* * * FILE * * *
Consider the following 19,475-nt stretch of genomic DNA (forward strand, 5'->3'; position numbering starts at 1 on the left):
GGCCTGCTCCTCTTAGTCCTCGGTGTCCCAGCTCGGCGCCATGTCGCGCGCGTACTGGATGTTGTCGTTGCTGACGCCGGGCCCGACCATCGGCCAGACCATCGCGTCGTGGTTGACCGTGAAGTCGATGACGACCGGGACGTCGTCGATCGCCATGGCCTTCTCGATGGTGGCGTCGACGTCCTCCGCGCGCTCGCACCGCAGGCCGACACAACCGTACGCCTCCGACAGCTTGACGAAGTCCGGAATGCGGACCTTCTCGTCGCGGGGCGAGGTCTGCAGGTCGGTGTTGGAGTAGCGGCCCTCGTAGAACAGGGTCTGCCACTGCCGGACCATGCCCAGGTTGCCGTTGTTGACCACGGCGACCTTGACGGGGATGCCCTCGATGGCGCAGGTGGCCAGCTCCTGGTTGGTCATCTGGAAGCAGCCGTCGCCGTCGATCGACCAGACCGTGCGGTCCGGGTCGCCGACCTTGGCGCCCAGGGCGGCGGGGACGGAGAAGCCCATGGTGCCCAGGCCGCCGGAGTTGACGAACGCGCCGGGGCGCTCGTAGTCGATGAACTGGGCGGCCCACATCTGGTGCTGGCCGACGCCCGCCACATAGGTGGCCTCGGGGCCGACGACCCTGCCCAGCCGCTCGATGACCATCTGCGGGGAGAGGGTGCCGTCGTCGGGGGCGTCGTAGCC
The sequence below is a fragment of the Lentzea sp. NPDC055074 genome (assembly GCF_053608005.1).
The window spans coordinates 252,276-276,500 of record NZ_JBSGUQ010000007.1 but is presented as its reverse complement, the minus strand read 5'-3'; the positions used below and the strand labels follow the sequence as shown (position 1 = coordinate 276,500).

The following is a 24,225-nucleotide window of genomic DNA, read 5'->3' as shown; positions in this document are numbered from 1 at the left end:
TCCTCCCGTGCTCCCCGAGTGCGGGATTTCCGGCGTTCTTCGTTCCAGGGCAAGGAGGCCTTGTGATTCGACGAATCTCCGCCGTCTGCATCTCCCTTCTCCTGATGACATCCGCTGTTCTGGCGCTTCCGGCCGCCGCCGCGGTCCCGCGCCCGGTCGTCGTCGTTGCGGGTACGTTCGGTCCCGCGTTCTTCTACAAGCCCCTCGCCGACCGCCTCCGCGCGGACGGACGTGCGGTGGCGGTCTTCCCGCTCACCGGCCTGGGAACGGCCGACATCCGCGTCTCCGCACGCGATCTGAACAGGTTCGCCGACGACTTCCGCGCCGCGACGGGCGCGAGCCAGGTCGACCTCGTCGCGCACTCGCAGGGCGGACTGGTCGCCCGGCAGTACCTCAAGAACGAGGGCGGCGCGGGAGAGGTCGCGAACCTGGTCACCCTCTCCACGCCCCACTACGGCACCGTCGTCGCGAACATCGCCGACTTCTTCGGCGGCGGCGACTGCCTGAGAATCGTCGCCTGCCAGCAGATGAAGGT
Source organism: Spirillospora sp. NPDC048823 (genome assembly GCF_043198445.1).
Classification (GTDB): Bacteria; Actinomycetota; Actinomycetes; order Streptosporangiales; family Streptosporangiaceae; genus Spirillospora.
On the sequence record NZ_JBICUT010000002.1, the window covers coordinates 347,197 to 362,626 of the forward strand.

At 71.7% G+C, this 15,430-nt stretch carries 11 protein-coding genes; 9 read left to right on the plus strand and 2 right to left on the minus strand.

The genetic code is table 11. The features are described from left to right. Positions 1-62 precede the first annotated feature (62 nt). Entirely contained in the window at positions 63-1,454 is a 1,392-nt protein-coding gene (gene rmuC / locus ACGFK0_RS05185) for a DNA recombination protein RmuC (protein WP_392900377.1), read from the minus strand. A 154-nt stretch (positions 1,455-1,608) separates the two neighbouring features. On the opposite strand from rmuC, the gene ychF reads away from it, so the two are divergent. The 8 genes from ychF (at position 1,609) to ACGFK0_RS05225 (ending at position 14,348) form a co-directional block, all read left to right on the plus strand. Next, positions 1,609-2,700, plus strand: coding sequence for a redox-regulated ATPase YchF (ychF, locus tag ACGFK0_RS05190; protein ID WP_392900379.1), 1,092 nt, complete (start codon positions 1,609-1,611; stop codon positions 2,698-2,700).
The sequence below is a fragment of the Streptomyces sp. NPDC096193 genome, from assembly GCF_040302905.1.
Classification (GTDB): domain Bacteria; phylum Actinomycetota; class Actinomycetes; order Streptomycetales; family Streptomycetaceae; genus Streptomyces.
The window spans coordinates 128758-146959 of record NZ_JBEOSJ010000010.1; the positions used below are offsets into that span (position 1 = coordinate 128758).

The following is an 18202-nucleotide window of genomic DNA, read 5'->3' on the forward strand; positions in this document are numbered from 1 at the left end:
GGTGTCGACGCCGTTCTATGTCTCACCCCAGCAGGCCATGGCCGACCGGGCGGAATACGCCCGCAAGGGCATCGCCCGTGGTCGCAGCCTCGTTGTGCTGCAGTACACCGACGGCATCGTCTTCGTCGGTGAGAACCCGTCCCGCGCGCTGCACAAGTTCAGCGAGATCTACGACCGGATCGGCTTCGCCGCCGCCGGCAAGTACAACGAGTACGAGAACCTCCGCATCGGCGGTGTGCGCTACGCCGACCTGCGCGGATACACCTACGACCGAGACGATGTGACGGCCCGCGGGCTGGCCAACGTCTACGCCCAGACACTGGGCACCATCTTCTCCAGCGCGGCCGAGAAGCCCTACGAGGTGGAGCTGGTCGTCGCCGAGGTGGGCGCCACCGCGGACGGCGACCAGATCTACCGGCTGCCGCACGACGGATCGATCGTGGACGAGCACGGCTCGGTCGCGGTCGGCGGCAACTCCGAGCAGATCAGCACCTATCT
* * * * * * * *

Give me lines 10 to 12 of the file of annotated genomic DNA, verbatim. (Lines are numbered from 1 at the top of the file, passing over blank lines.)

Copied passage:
At 71.7% G+C, this 15,430-nt stretch carries 11 protein-coding genes; 9 read left to right on the plus strand and 2 right to left on the minus strand.

The genetic code is table 11. The features are described from left to right. Positions 1-62 precede the first annotated feature (62 nt). Entirely contained in the window at positions 63-1,454 is a 1,392-nt protein-coding gene (gene rmuC / locus ACGFK0_RS05185) for a DNA recombination protein RmuC (protein WP_392900377.1), read from the minus strand. A 154-nt stretch (positions 1,455-1,608) separates the two neighbouring features. On the opposite strand from rmuC, the gene ychF reads away from it, so the two are divergent. The 8 genes from ychF (at position 1,609) to ACGFK0_RS05225 (ending at position 14,348) form a co-directional block, all read left to right on the plus strand. Next, positions 1,609-2,700, plus strand: coding sequence for a redox-regulated ATPase YchF (ychF, locus tag ACGFK0_RS05190; protein ID WP_392900379.1), 1,092 nt, complete (start codon positions 1,609-1,611; stop codon positions 2,698-2,700).
The sequence below is a fragment of the Streptomyces sp. NPDC096193 genome, from assembly GCF_040302905.1.